Sadly, in too many quarters we continue to reduce the  scope of the gospel to the individual soul and the nuclear  family, framing it in a comfortable, personalised format —  it’s all about personal devotions, personal holiness, and a  personal Saviour. This domesticated gospel will neither rock  any boats nor step out of them into stormy waters. We have  in many ways responded to the big global crises of our day  with an incredible, shrinking gospel. The world has said,  “No thanks.”1 

This parable of the sower, like other parables, has the power to  create an internal shift in us, inviting us to a bigger and braver  perspective. The dogma and pieties of religion have nothing to say  to the complex global issues facing us but Jesus’ words can draw  us into a different way of hearing and seeing and being. In the  fertile soil of open hearts grow lives committed to justice and  peace, forgiveness, healing and reconciliation. The kingdom of God  springs to life everywhere, bringing hope to what can seem a  hopeless world wherever there are those who follow Jesus’ way,  living his risen life.  

But if you are anything like me, the first thing you will be wondering  when you hear this parable, is how can you become the good soil  where the Word of God could take root and bear fruit for the  kingdom. This for me is closely followed by anxiety at all the times I  have not been good soil. Those times when the distractions of my  comfortable existence have been like the thorns that choke the  word and prevent my life from bearing good fruit, or about the  temptations in my life that are like birds carrying away the seeds or rocky personal problems that prevent the word taking root. The  issue with this kind of interpretation is that not only am I back to  looking for outward signs that I am measuring up, it also makes the  parable all about me and my personal successes and failures. And  as soon as we do that, we are back in a graceless universe with  absolutely no loopholes. But what if we have this all wrong, and the  parable is not about us, but about God?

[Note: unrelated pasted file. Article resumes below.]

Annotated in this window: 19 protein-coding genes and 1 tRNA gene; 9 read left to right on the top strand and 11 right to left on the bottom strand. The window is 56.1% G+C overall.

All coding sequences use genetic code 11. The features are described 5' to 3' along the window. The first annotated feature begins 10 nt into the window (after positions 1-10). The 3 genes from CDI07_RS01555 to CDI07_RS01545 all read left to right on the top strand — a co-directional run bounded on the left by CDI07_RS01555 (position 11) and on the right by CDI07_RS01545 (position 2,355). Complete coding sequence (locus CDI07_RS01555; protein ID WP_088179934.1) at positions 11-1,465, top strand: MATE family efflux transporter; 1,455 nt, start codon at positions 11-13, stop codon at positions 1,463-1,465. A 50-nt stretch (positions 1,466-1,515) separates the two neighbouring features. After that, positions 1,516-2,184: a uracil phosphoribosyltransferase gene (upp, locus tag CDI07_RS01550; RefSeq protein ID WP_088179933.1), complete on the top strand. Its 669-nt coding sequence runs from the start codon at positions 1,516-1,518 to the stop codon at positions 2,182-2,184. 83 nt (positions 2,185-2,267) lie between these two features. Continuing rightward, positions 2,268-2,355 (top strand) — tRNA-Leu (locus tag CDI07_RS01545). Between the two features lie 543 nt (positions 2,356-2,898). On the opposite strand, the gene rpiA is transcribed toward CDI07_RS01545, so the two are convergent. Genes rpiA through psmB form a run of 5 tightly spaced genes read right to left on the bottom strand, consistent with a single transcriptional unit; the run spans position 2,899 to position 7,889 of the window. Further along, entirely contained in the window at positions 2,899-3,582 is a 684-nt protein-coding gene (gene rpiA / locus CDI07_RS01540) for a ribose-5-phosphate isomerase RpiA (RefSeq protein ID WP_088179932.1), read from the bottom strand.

When we read the story this way, it becomes a story about a  ridiculously extravagant farmer who throws valuable seed  everywhere. Far from obsessing about the soil being neatly  ploughed and ready, this farmer throws the seed where no one  would ever expect it to grow, on good soil and bad. This sower  knows full well that it probably won’t take root, (who throws seed  on a path?) but casts it abundantly everywhere anyway. There  seems to be no lack, no scarcity to be concerned about. Where the  seed lands on good soil the sower rejoices at a harvest that is  ridiculous in its quantity, particularly for the farming methods of  Jesus’ day; thirty fold, sixty fold, a hundred fold. There is enough  and more to make up for that which did not germinate. Jesus  promises that there will be enough for us even when the smallness  of our hopes shrinks our bellies, our anxieties fly away with our  faith and our distracted busyness chokes out the peace of our  days. But nothing in God’s economy is ever wasted. In these  beautiful organic metaphors we can be reminded that even when  the birds come and gobble up the seed, we know they are only  flown away to be dropped somewhere else -with extra fertiliser.  God is endlessly patient and generous, and will keep wasting the  Word on us until our hearts are fertile enough to receive it. There  are loopholes everywhere. 

The kingdom therefore cannot be earned or achieved but can only  be received. 

We don’t become good soil by our own efforts but by the gracious  abundance of a God who insists on life and forgiveness. We know  the word is germinating in the good soil of our lives when we  experience the abundant life God desires for us; a life where joy  and peace flow and our relationships are characterised by loving  kindness. When this happens we become like the sower ourselves,  dropping love everywhere and releasing grace upon grace to set  others free. 


1 Brian McLaren, Everything Must Change, p 244